You can see all the various lenses (Minolta / Sony brand only of course) for the A-Mount. You can also use the link on the left hand side of that page to check out all the camera bodies in the system. The 9 sounds exactly like what you want. Bullet proof, built like a tank, no extra frills (like the 7) but has all good stuff you need; and the brightest, largest viewfinder ever shoved in a 35mm SLR.

    For your purposes and style, the 50mm f1.4 is great, the 85mm f1.4 is just insanely good - it alone is almost a good enough reason to shoot this system for wedding style portraits, and even the 135's are sweet lenses if you like tighter cropped in shots / modeling head shots type stuff. Also, there is the 135 STF, which to my knowledge has never been duplicated by any other company. Creamiest bokeh you will ever see. Also a bit of a spendy lens, though. ;-)

    Hope this helps, let me know if you have other questions on the gear!
    Best,
    Jed

  7. #7

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    Hi Jed,

    I have one question regarding the camera body. A horizontal wheel is positioned at the upper right hand of the cameras back. Is this to adjust focus? Is it possible to fine tune auto focus with this camera?

    Thank you for your help, it is much appreciated.

    Marcus

  8. #8

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    Hmmm...I do not have one anymore, so this is all from memory. The front and back wheels control aperture and shutter speed in M, A, S modes. They are customizable and you can switch them and their function if you want. AF is selected by the AF button on the back. You hit the AF button with your right thumb while shooting, and the AF selector turns red inside the viewfinder to indicate which AF point is currently activated. Then, with your right index finger, you spin the front wheel either left or right and the next AF point over will light up red. Or you can put it on "wide" which is all of them, and the camera decides which to use.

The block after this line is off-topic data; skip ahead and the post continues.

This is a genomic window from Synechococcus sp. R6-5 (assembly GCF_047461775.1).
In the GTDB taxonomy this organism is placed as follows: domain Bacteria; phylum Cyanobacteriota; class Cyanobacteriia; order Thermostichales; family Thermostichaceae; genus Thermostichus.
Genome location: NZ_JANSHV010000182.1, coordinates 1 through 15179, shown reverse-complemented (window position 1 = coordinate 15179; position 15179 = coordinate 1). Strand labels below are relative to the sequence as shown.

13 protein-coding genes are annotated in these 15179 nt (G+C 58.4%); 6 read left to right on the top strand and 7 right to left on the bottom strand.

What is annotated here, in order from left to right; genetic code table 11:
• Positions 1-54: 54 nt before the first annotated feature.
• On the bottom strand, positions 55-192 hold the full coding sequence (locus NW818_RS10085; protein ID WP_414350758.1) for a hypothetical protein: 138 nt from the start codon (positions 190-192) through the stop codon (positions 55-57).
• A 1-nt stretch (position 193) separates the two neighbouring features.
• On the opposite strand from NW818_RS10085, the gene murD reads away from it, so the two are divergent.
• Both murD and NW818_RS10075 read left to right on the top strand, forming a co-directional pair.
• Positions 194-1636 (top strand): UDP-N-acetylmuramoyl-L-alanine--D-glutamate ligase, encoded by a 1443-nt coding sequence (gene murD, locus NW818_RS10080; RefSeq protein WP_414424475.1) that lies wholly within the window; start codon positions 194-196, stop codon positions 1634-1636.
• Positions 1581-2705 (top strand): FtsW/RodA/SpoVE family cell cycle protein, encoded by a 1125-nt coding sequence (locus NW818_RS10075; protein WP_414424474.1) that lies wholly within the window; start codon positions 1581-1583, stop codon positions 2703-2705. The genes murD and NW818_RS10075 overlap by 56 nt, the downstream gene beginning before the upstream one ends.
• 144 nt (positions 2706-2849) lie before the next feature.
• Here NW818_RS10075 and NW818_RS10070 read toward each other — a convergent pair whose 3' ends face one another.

Hope that is making sense? It is not like a new digital body where you can go in and micro-adjust AF settings and save them for different lenses, though...that technology is quite new...or maybe I am not understand the question right?
    Sincerely,
    Jed

  9. #9

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    I have only fondled a '9' but must say it felt wonderful - stunning camera IMO. I used to have a 7 which as mentioned, is another classic. I loved the 85/1.4G - stunning lens. Wish I had that gear still... only had it whilst I worked for Minolta many years back. I still do the odd search for Minolta 9 on *bay though! One day ;-)

  10. #10

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    Whilst I think of it (and sorry to hijack); how do all the newer Sony and Zeiss lenses go on the older film cameras? Have always wondered that.